Literature Pavilion at the 2019 Frankfurt Book Fair

“Cave” and “Clearing” are two circular wood pavilions proposed for the Norwegian Pavilion at the Frankfurt Book Fair in October 2019. Used as information points and meeting places for forums, press conferences or reading, their circular shape puts literature at the literal centre of the user’s experience. “Cave” and “Clearing” are respectively convex and concave pavilions that use terraced wood elements that act structurally and define the inner and outer spaces. Books are found in-between the wood lamellas of the stepped structures, hence made available for consultation to all visitors.

An iconic form of social gathering and interconnection, the circle evokes notions of togetherness, conversation and protection. Both literature pavilions relate back to Northern culture, where traditional Sami lavas are built in a circular shape to insure safety and strengthen feelings of belonging to the community. Moreover, the circle recalls universally shared experiences of gathering around the fire, or dancing in circles. By placing the “Cave” and the “Clearing” in the Book Fair’s rectangular exhibition room, a place for social interactions is made recognisable.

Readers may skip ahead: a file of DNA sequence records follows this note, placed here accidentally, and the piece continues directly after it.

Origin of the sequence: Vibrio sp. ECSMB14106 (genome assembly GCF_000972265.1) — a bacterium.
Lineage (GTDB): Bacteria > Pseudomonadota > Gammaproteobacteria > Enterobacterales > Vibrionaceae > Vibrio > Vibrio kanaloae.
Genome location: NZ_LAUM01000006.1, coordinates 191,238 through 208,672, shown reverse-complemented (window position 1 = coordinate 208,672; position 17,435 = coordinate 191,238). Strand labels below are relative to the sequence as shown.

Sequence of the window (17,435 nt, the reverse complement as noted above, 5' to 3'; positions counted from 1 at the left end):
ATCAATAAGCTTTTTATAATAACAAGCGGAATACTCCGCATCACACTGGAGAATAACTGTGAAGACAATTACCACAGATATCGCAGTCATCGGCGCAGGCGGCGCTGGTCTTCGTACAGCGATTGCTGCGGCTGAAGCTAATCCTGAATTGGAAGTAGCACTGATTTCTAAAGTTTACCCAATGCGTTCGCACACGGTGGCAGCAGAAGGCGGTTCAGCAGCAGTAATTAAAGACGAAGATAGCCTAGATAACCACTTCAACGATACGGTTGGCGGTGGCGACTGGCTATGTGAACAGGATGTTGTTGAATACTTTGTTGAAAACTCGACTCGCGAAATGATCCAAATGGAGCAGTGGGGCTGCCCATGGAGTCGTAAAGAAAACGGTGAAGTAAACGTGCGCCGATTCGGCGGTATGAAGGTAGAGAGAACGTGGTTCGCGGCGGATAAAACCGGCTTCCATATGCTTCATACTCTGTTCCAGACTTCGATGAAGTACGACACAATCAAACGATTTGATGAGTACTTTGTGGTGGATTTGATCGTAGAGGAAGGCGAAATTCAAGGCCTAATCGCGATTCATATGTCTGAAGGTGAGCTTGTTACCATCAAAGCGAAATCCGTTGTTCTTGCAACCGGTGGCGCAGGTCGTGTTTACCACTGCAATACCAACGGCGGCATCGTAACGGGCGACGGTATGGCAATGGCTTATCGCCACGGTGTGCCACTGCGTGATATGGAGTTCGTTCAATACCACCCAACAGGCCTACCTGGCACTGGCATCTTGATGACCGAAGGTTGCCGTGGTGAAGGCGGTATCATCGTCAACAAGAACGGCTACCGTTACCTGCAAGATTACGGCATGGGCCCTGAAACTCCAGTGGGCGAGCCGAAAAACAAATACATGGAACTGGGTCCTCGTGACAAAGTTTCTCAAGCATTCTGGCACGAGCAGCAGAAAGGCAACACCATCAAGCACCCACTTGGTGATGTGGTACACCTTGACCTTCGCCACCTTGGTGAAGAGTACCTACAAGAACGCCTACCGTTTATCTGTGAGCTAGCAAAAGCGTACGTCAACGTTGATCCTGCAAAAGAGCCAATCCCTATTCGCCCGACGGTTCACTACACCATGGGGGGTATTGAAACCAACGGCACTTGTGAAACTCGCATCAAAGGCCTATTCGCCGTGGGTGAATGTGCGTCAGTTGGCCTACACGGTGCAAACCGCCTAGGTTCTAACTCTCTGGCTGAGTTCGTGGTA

The concave “Clearing” pavilion forms a bowl shape that provides a sloping circular atrium. As in an opening in the woods, one finds room for large gatherings such as reading, discussing, concerts and lectures. Immediately outside the pavilion, its overhanging roof creates spaces for press interviews and small exhibitions – with free-standing objects on the floor or prints and videos hanging down from the “Clearing’s” outer sloping ceiling.

 

Its neighbouring convex pavilion also forms a terraced landscape where users can sit and read, eat lunch, relax or talk in smaller groups. Distributed along its periphery, calmer areas of the “Cave” are programmed to house reading places, with cushions to be moved around according to people’s needs. Within the structure, the grotto-like room incites silent contemplation and a feeling of tranquillity. Books and benches are placed inside, as well as a soft blanket that softens the floor. A reminder of the rapidly changing Norwegian sky, canvases featuring rain, spring clouds and northern lights are hanged on the hall’s ceiling and can be observed through the top hole in the pavilion.

 

Bolted massive wooden elements are modulated to form the project’s circular architectures. They are placed in a way that insures an easy assemblage and disassemblage technique, as well as a transparent expression. This construction type – with its efficient wood pieces and joints – echoes Norwegian building tradition, while its pale colour and plywood finish recall a more contemporary, DIY architectural aesthetic. The choice of wood was likewise confirmed by its renewable qualities and low CO2 footprint.

 

The proposal received the runner-up jury award ‘INNKJØP’ attributed to three teams amongst a total of 66 entries. Two honourable mentions were also given.

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